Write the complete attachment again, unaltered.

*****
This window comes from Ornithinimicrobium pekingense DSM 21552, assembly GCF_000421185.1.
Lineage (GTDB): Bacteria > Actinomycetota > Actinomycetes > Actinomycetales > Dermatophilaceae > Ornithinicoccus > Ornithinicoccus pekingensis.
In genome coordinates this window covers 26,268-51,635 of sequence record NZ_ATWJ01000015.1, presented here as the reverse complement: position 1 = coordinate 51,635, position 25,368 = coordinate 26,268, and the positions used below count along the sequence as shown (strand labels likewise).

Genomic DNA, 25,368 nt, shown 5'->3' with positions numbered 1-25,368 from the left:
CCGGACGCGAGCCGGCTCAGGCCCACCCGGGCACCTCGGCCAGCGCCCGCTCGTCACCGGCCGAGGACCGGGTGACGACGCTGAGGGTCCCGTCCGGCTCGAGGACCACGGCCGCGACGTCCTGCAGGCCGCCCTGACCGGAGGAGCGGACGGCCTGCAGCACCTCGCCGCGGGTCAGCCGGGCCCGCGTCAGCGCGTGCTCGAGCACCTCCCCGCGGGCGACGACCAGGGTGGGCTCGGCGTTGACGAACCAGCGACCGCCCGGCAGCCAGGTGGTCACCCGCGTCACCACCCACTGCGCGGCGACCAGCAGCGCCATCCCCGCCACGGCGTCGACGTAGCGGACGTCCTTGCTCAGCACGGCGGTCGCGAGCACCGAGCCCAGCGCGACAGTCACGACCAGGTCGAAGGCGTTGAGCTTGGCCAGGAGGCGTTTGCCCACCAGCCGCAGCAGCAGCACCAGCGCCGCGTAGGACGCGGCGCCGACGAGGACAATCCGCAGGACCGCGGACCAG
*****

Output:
This window comes from Ornithinimicrobium pekingense DSM 21552, assembly GCF_000421185.1.
Lineage (GTDB): Bacteria > Actinomycetota > Actinomycetes > Actinomycetales > Dermatophilaceae > Ornithinicoccus > Ornithinicoccus pekingensis.
In genome coordinates this window covers 26,268-51,635 of sequence record NZ_ATWJ01000015.1, presented here as the reverse complement: position 1 = coordinate 51,635, position 25,368 = coordinate 26,268, and the positions used below count along the sequence as shown (strand labels likewise).

Genomic DNA, 25,368 nt, shown 5'->3' with positions numbered 1-25,368 from the left:
CCGGACGCGAGCCGGCTCAGGCCCACCCGGGCACCTCGGCCAGCGCCCGCTCGTCACCGGCCGAGGACCGGGTGACGACGCTGAGGGTCCCGTCCGGCTCGAGGACCACGGCCGCGACGTCCTGCAGGCCGCCCTGACCGGAGGAGCGGACGGCCTGCAGCACCTCGCCGCGGGTCAGCCGGGCCCGCGTCAGCGCGTGCTCGAGCACCTCCCCGCGGGCGACGACCAGGGTGGGCTCGGCGTTGACGAACCAGCGACCGCCCGGCAGCCAGGTGGTCACCCGCGTCACCACCCACTGCGCGGCGACCAGCAGCGCCATCCCCGCCACGGCGTCGACGTAGCGGACGTCCTTGCTCAGCACGGCGGTCGCGAGCACCGAGCCCAGCGCGACAGTCACGACCAGGTCGAAGGCGTTGAGCTTGGCCAGGAGGCGTTTGCCCACCAGCCGCAGCAGCAGCACCAGCGCCGCGTAGGACGCGGCGCCGACGAGGACAATCCGCAGGACCGCGGACCAG